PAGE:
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I made this program this morning, the problem is that when I go to run it it says:

> Traceback (most recent call last):
>   File "C:/Python33/Test random number creator.py", line 4, in <module>
>     print  (x)('x')(y)
> TypeError: 'NoneType' object is not callable
>     `

Here is the program:

from random import randrange, uniform
x= randrange (0,100)
y= randrange (0,100)
print  (x)('x')(y)
Aa = int(input('Type your answer here:   '))
if Aa==x*y:
    print ('Correct!')
else:
    print ('incorrect')

How would you fix this?

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Last Post by martin.schmidt.9465
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  • I'm guessing you're using Python 3.x where print() takes exactly one argument. Instead of `print (x)('x')(y)` you need something like ("something like" because I don't have Python 3 to test on): `print(x + 'x' + y)` Read More

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I'm guessing you're using Python 3.x where print() takes exactly one argument. Instead of print (x)('x')(y) you need something like ("something like" because I don't have Python 3 to test on): print(x + 'x' + y)

Edited by rrashkin

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Try this ...

from random import randrange

x = randrange (0,100)
y = randrange (0,100)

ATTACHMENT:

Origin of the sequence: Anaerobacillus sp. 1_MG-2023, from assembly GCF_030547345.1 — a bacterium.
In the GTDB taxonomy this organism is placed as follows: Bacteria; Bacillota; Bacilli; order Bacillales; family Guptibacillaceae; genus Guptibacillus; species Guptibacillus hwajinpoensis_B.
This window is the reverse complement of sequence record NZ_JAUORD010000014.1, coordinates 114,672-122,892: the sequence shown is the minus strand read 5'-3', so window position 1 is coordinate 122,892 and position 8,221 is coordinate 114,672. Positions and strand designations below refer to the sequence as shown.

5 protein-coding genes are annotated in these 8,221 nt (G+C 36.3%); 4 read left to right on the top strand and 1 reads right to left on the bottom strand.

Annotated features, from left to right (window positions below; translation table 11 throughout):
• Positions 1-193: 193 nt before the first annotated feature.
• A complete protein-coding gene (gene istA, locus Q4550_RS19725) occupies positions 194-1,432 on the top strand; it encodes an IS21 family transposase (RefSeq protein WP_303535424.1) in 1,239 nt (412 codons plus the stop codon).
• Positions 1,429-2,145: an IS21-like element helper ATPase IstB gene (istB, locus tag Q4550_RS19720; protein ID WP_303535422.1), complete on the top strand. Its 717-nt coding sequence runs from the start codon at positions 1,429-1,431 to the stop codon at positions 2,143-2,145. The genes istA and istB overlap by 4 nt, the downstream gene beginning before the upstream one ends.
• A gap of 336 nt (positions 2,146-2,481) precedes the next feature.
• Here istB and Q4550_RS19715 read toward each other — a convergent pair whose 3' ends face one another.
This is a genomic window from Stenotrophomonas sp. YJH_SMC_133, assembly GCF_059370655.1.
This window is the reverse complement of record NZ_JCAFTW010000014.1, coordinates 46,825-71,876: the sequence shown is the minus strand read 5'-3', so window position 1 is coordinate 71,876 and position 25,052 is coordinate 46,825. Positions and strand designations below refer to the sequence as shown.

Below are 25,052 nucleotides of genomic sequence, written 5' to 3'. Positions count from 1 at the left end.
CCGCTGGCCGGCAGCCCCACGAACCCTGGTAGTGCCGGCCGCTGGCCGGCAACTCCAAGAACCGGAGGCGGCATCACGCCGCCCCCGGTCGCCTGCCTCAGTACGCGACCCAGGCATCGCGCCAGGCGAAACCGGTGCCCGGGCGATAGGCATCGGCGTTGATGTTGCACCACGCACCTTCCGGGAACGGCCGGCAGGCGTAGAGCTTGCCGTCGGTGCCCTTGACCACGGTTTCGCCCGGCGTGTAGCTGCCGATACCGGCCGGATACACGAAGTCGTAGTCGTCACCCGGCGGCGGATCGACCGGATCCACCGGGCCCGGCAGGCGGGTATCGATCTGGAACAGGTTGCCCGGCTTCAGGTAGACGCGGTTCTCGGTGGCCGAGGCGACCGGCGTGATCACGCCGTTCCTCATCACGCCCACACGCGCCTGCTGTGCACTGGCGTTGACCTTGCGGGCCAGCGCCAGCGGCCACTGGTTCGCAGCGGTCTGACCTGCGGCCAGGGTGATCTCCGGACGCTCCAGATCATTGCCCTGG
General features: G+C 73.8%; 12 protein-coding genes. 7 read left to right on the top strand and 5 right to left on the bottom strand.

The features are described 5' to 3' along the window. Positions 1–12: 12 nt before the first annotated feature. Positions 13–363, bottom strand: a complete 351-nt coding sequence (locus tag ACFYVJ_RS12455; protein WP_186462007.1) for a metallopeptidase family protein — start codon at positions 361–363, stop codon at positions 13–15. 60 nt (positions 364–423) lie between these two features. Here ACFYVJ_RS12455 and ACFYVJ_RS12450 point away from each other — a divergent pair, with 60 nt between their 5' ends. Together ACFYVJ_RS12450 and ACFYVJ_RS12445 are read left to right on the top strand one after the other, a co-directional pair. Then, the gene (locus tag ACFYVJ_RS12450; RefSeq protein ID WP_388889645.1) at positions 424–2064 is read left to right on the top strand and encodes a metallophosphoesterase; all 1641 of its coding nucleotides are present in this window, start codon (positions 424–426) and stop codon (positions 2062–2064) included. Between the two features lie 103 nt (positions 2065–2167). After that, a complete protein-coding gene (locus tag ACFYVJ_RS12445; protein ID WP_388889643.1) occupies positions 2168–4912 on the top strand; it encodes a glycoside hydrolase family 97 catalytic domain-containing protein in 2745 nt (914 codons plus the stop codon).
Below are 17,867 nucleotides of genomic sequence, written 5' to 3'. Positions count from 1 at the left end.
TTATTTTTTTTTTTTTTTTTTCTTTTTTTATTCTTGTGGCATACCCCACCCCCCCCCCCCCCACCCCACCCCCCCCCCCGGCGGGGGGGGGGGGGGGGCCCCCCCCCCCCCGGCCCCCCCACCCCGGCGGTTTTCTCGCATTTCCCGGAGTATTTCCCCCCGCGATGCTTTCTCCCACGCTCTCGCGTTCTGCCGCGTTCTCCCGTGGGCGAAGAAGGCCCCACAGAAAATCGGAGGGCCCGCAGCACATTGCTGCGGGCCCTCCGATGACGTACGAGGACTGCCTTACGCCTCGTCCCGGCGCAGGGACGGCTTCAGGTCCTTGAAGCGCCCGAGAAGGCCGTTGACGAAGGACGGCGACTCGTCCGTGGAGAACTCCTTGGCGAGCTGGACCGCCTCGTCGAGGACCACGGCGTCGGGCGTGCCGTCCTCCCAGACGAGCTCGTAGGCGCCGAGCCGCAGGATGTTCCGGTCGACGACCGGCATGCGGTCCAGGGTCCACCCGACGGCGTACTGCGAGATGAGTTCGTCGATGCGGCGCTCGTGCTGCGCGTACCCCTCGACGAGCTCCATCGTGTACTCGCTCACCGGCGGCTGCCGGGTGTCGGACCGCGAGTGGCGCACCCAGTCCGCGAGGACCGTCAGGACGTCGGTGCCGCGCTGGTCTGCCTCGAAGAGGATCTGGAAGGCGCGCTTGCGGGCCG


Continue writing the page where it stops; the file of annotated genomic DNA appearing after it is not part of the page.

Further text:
#print  (x)('x')(y)
print("{}x{}".format(x, y))

answer = int(input('Type your answer here:   '))
if answer == x*y:
    print ('Correct!')
else:
    print ('Incorrect')
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I'm guessing you're using Python 3.x where print() takes exactly one argument.

That's not true. In Python 3 print takes arbitrarily many arguments. Further the OP's code won't work in Python 2 either.

The syntax to call print (or any other function) with multiple arguments in Python 3 is print(arg1, arg2, etc). In Python 2 it's print arg1, arg2, etc. So the difference is the lack of parentheses. In either case print (arg1)(arg2)(etc) is wrong.

In Python 2 it is interpreted as calling arg1 with arg2 as its argument and then calling the result of that with etc as its argument and then printing the result. Of course that only works if arg1 is a function (or other callable object) and arg1(arg2) also returns a function (or other ...).

In Python 3 it is interpreted as calling print with arg1 as the argument, then calling the result of that with arg2 as the argument and then calling the result of that with etc as the argument. Since the result of print(arg1) is None (no matter what arg1 is), this will lead to the error message that the OP is getting.

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